Theresa May went on TV and blamed British lawmakers for the Brexit crisis. Now she’s being compared to Donald Trump.

A Labour MP said the speech increased the chances of death threats.
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British lawmakers slammed Theresa May on Thursday, after the prime minister gave a televised address blaming members of Britain’s Parliament for her failure to pass a Brexit deal. One MP even accused her of “acting like Donald Trump.”

Members from all parties denounced May’s Wednesday night speech in which she told the public she was on their side, while blaming her parliamentary colleagues for failing to secure an orderly exit from the European Union.


“It is like she is some sort of Trump wannabe,” Labour Party MP Emily Thornberry told British broadcaster ITV. “It is not the way we do things… There is another way, and this is disgraceful.”

A member of May’s own Conservative Party anonymously told the Guardian, the prime minister was “acting like Donald Trump.

You, the public, have had enough,” May said in her televised address. “You are tired of the infighting, tired of the political games and the arcane procedural rows, tired of MPs talking about nothing else but Brexit. You want this stage of the Brexit process to be over and done with. I agree. I am on your side.”

Labour Party MP Wes Streeting said the speech increased the chances of lawmakers being the targets of death threats.

“If any harm comes to any of us, she will have to accept her share of responsibility,” he tweeted.

MPs were advised to travel home by taxi when leaving Parliament, over fears they could be attacked by angry voters over their handling of Brexit, PoliticsHome reported. Deputy Commons speaker Lindsay Hoyle added that police around the country had been put on alert over the threat MPs now face.

May’s plea to fellow lawmakers came at the end of another extraordinary day in Westminster during which the PM finally conceded that the U.K. had run out of time to agree a deal with the EU to leave the bloc by March 29.

May formally requested a short delay until June 30 in a letter sent Wednesday to President of the European Council Donald Tusk. She will travel to Brussels on Thursday to make her case in person in front of all 27 EU leaders — before being asked to leave the room so they can debate whether or not to grant her request.


READ: Theresa May can’t even get her own Cabinet to follow her orders on Brexit

Tusk indicated Wednesday that the EU may be willing to accede, but only if May gets Parliament to agree to the withdrawal agreement the two sides have spent the last two years negotiating.

The deal has already failed to get parliamentary approval on two occasions.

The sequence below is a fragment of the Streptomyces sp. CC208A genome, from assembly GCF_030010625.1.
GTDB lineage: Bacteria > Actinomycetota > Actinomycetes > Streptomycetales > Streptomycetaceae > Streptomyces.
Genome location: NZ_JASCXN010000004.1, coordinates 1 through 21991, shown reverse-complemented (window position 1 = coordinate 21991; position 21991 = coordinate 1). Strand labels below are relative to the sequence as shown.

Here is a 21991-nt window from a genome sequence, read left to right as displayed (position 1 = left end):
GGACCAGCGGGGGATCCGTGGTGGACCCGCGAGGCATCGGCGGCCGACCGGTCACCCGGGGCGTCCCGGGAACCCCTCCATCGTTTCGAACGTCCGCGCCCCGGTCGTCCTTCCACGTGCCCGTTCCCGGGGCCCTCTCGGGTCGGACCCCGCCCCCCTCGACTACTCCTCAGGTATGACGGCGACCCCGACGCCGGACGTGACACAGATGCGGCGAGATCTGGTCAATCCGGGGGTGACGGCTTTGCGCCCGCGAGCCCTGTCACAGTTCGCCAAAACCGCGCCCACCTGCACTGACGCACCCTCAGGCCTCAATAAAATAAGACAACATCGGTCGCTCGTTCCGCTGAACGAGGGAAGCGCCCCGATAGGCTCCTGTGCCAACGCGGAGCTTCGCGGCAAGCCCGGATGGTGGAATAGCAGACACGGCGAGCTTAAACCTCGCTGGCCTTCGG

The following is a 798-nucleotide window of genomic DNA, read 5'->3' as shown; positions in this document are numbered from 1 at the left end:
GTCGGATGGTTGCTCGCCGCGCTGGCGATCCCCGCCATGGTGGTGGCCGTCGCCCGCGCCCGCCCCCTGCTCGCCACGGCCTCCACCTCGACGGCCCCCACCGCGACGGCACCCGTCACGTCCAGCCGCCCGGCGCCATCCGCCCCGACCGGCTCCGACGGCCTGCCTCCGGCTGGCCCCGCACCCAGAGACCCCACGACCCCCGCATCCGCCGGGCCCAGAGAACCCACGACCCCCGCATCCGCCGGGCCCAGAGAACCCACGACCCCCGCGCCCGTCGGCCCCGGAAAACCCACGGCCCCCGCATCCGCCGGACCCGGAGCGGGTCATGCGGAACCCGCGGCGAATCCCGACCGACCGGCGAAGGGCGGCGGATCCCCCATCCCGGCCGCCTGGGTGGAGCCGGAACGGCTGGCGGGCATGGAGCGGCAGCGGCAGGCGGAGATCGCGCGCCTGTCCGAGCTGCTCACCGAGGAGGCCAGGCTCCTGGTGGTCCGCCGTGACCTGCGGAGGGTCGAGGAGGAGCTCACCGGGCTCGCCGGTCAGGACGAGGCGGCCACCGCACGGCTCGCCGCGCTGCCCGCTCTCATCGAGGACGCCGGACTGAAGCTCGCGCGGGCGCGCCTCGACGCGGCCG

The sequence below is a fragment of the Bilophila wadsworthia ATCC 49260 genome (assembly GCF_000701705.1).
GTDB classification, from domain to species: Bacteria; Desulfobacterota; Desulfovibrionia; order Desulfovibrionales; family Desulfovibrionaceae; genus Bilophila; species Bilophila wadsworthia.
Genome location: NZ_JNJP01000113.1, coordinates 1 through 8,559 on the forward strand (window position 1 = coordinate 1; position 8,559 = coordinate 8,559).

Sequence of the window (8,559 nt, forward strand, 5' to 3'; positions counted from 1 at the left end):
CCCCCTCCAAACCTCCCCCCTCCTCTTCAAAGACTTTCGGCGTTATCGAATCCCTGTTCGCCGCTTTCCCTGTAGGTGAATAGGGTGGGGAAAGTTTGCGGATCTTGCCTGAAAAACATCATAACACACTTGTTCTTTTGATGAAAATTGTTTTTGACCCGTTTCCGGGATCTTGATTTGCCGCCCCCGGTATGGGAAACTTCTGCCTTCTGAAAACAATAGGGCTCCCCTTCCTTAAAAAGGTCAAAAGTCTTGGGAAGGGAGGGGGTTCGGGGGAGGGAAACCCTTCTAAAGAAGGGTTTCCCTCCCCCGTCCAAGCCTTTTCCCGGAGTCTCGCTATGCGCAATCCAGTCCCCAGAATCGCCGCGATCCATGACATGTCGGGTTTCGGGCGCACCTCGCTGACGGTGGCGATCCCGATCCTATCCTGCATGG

Ambassadors meeting Wednesday night concluded that any extension should only be granted until May 23, when EU elections are set to take place.

Backlash against May

May’s blaming of her colleagues in Westminster unsurprisingly led to a swift rebuke from all sides.

Members of the PM’s own Conservative Party have lashed out.

David Evennett told May that if she did not resolve the crisis “your time will have come to an end,” according to sources speaking to the Guardian. At a cabinet meeting earlier Tuesday, International Trade Secretary Liam Fox warned May that she risked “the end of the Conservative Party,” the Telegraph reported.

Labour Party member David Lammy calling May’s attack “sinister”:

Labour leader Jeremy Corbyn, who earlier in the day walked out of a meeting with the prime minister after a former Labour lawmaker was also invited, said May had “no plan” to solve the impasse. “We are now in the midst of a full-scale national crisis,” Corbyn added.

What happens next?

If May does get EU approval for a delay to Brexit, it will be conditional on getting her deal through parliament, and there is little indication that she can convince enough MPs to vote for the deal they have already rejected twice.


Foreign Secretary Jeremy Hunt said Thursday that if the deal was rejected again, the U.K. would be faced with three options: revoke Article 50; leave without a deal; or a longer extension could be granted at an emergency EU summit, but with "onerous conditions.”

“The choice that we have now is one of resolving this issue or extreme unpredictability," Hunt told the BBC Thursday.

An online petition on the government website calling on May to revoke Article 50 — the legal mechanism by which the U.K. will leave the EU — has received more than 750,000 signatures and crashed the website. Interest has been fanned by a number of celebrities promoting the petition on social media.

Any petition that gets more than 100,000 signatures has to be debated in parliament, but it won’t be voted on and is unlikely to have a major impact on the outcome of Brexit.

With just eight days to go until the U.K. is scheduled to leave the EU, Britain is now considering whether to trigger Operation Yellowhammer, the emergency plan that will kick in in the event of a no deal Brexit.

Authorities in Kent, which is on the south coast of the U.K. and the location of some of the main ports serving Europe, has already begun implementing its emergency plans, in a bid to keep roads, schools and hospitals open.

Officials at the Department of Health have warned medicines suppliers to book space on ferries to ensure they are not caught up in long queues after March 29, in the event of no-deal.

Cover image: British Prime Minister, Theresa May addresses the nation after asking the European Union for a Brexit extension, at number 10 Downing Street on March 20, 2019 in London, England. (Jonathan Brady - WPA Pool/Getty Images)